I read these books back-to-back and decided to do one big review, starting with the first book. The series is from the Harlequin's Love Inspired line, so here is my quick scale of faith-based fiction preachiness:
1 - vague mentions of faith
2 - general faith
3 - prayers written, Bible verses mentioned
4 - Bible verses written into story
5 - just go read the Bible already
The Wedding Journey by Cheryl St. John
The book was well executed typical Harlequin formula. Maeve Murphy is a decent character in and of herself and was a heroine that I rooted for. There was moments early on that went into Mary Sue turf, but the author made her more human as the book went on. The romance was realistic (no insta-love), if a bit rushed, as the couple weds before the ship docks into Boston harbor; considering the length of the trip, they knew each other all of two, maybe three weeks tops. Maeve and Flynn worked together, and their work was intense at times, mundane at others. For this being the first book in the series, I expected more info-dumping than what the book offered - definitely a positive. The book also sets up secondary characters with enough back story to make them interesting without taking away from the main characters. Flynn's angst is sincere and realistic. Preachiness scale: 3. Overall a solid and serviceable effort. 3.5/5 stars.
Mistaken Bride by Renee Ryan
Worst book out of the trilogy - straight out of the gate. Insta-love abounds--too bad I can't stand that trope--before Bridget Murphy even got off the boat! She (on a boat that just docked into harbor) feels a pull toward Will, the mystery man on the docks and his beautiful eyes--best damn pair of eyes does Bridget have to see that far! But the author, in another case of inconsistency, changes Will's eye color halfway through the book.
Also there was the insta-love, maternal-child style, between Bridget and Will's kids. Caleb and Olivia are cute and realistic, so they did not disrupt the story - and at many times throughout the book they were the best part of the story. Will's angst from his past was done really well; Bridget's angst was based on a stupid reason that I rolled my eyes at every time it was mentioned.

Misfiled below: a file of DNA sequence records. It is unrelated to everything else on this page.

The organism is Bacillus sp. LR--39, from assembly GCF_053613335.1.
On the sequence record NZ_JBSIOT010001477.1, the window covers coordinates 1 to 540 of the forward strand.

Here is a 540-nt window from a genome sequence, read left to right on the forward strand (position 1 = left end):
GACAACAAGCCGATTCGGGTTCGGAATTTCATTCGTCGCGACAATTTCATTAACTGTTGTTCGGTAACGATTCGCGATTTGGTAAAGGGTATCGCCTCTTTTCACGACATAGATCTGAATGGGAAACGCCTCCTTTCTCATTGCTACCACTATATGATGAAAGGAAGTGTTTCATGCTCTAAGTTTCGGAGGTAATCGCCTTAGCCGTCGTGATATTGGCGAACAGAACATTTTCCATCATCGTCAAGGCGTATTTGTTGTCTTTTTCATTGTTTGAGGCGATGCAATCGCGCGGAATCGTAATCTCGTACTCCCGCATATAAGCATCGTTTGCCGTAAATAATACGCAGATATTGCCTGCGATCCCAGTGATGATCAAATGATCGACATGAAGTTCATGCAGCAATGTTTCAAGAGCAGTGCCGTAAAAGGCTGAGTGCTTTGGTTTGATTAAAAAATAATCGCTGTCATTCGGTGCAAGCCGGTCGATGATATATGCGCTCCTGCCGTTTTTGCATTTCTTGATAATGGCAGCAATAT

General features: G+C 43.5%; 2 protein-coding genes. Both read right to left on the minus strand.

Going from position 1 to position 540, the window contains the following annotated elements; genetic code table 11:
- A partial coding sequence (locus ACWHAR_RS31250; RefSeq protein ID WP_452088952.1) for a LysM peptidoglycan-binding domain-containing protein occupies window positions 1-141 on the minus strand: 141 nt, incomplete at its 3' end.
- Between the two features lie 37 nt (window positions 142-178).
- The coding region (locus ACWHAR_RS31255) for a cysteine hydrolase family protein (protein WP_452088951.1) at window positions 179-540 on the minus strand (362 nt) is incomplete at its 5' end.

The story dragged, Bridget was a complete Mary Sue, and I just wanted to get through this book to ensure I didn't miss any storyline that begins in the book and continues into the last book. A sub-plot that was not much of a sub-plot from book one was finished in this book, but I really didn't care for it--the resolution was too easily wrapped up. I think the author put in this conclusion to the not needed sub plot to ensure she made the word count. The faith of Bridget and Will felt very tacked on, as though the author remembered to put something churchy in the story after she wrote it. Preachiness: 1. Overall, I would skip this book and just read book one and two - there wasn't much in here to read/know for the last book. 1.5/5 stars - because of the kids.
A Baby Between Them by Winnie Griggs
So book one was solid and book two was a skip it, yet I am so glad to start at the beginning of the series so that book three could shine. And hell yeah it shone -- like a diamond! First, consistency returned to the story. Second, the FEELS I got reading this story were amazing. I loved Nora and Cameron - I wish more historical romance writers would draw characters like these two. I rooted for these two since chapter one. There was a major sub-plot that was started in book one--well executed and so important for the romance to progress. I can't recommend this book enough - the payoff was so worth reading books one and two. Nora is my kind of heroine - real enough to avoid the Mary Sue affliction that caught the other two heroines, but good hearted and hard working with an independence streak that reminded me of ....me, lol. Nora saw her two younger sisters married off, but she didn't sulk about being the only maid left in the family - she decided to start her own business instead! Preachiness: 3. I will probably turn to this book for comfort reading, so 5/5 stars. So looking forward to reading more by this author!
Overall I give these trilogy 3.5 stars due to the weak second story. Page counts are based on the story and the questions for book club discussions, so the stories are really 190-200 pages in length.